Minimizing Noise, Maximizing Sound
A look at how important sound absorption is in determining a room’s acoustics.
A new wing in the hospital features large windows that allow more light in the facility, helping promote a healing environment. At the same time, these windows also let in noise from the outside that can potentially disrupt patients and their visitors. The issue of greater noise is compounded by hard floors, which are necessary to accommodate furniture and devices with wheels but can also amplify sound.
In many areas of the hospital, even a penny dropping seems loud. Drop the same penny in the newer wing, however, and most people wouldn’t even hear it.
The Difference Is In The Ceilings
Sound absorption is seen by many experts as the single most important factor in determining a room’s acoustics. Adequate sound absorption occurs through a combination of the room’s floor, walls and ceiling, with ceilings often serving as the most effective way to minimize noise and help the acoustics. That’s because sound reflects upward. With the wrong type of ceiling, that sound will bounce back into the room, making it too loud and difficult to communicate. With the right type of ceiling, ambient noise will be minimized.
This is especially important in classrooms as many teachers spend less time standing in front of traditional rows of desks, opting instead for flexible environments that foster discussions and support interactive learning. That makes it essential for students on one side of the room to hear classmates on the other. Many schools are also located in older buildings, where background noises can make it difficult for students to hear each word their teachers say or to participate in conversations.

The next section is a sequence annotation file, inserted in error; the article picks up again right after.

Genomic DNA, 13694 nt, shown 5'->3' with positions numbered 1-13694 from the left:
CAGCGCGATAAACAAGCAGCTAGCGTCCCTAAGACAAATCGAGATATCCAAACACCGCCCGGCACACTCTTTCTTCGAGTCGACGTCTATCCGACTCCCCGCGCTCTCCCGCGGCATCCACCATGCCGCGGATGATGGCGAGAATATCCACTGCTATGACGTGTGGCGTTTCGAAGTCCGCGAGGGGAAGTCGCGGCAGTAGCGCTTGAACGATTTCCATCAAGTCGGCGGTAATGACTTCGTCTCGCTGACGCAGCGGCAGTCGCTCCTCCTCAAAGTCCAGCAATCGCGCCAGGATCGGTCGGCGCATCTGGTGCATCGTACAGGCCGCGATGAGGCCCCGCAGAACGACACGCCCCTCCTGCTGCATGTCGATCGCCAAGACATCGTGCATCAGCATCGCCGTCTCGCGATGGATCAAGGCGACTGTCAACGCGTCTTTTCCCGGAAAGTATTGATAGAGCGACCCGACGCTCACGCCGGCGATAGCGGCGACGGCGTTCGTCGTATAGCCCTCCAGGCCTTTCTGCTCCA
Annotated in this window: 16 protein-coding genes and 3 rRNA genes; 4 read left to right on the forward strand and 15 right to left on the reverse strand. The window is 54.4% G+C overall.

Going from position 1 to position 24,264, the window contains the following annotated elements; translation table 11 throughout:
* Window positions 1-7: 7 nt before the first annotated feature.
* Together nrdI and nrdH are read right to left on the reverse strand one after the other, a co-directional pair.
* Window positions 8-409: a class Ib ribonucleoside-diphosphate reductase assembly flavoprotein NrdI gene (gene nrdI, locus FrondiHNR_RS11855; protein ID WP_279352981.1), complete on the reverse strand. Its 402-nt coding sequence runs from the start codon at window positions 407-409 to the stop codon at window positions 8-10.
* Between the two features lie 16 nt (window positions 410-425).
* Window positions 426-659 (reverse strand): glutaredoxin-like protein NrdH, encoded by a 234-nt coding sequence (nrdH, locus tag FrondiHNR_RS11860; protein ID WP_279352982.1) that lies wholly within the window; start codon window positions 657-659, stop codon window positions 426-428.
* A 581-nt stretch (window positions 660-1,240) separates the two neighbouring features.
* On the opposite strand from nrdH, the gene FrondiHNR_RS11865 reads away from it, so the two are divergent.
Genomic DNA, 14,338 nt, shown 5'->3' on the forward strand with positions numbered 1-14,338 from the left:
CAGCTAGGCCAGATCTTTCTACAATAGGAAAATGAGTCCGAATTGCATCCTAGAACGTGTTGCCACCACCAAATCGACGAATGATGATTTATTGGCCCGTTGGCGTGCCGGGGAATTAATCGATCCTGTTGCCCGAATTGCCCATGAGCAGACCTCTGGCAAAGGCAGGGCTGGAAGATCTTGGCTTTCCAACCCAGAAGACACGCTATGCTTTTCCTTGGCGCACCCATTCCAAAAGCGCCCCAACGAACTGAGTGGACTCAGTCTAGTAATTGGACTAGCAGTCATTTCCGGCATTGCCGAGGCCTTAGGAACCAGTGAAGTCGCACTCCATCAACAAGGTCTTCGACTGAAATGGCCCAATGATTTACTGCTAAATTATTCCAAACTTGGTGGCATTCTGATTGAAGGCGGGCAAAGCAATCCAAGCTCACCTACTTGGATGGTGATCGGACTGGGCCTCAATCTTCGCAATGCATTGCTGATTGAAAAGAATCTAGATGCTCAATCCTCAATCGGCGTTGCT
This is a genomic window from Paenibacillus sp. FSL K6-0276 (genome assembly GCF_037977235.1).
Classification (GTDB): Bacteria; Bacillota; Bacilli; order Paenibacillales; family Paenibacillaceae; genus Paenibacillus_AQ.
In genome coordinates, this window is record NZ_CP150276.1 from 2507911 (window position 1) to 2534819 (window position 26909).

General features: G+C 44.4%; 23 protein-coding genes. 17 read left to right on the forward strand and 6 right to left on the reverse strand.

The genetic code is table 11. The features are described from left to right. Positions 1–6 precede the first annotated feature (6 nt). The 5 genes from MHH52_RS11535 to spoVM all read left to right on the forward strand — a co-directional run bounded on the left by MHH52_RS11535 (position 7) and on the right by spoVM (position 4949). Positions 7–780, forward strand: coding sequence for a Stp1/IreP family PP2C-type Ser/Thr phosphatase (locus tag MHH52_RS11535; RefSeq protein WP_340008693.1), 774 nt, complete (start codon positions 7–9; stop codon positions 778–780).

In the Netherlands, for instance, architects have taken a former tax authority building with classic architecture and transformed it for the University of Amsterdam. A similar effort to use the building as a high school failed in the 1990s but the college has succeeded—partly because of new solutions for the ceilings. Consider one corridor that’s between a courtyard and a place where students gather and eat. Noise is constant in the two-floor area, according to this article, but with effective sound absorption, it’s still easy to hold conversations. In another portion of the school, where performances are common, Rockfon installed a monolithic acoustic ceiling. The result: significantly improved acoustics.
Other Facilities Where Sound Absorption Is Crucial
Offices—more offices have adopted open-space plans, and that can make it more difficult to have private conversations and more essential to minimize excessive noise so that people can concentrate.
Gymnasiums and aquatic centers—these buildings have hard surfaces that reflect noise. In addition, sound can be amplified over water.
Areas with limited headroom—sound is more likely to reflect in these spaces that often feature hard flooring, such as stairwells, corridors and basements.
There are a number of ways a ceiling can absorb sound, including the materials used in ceiling composition. The non-directional fiber orientation of stone wool, for instance, reduces the intensity of noise and how much it spreads throughout a room. If the sound gets absorbed, it will not be reflected into the room, avoiding echoes or the “cocktail party” effect.
A key yardstick for measuring the acoustical properties of ceilings is the noise reduction coefficient. This is measured in multiples of 0.05, and it ranges from a score of 0.00 to a score of 1.0, which means that all sound is absorbed. A higher NRC will do a better job of lowering sound pressure in both the room where the sound originates and the nearby rooms where it could be overheard.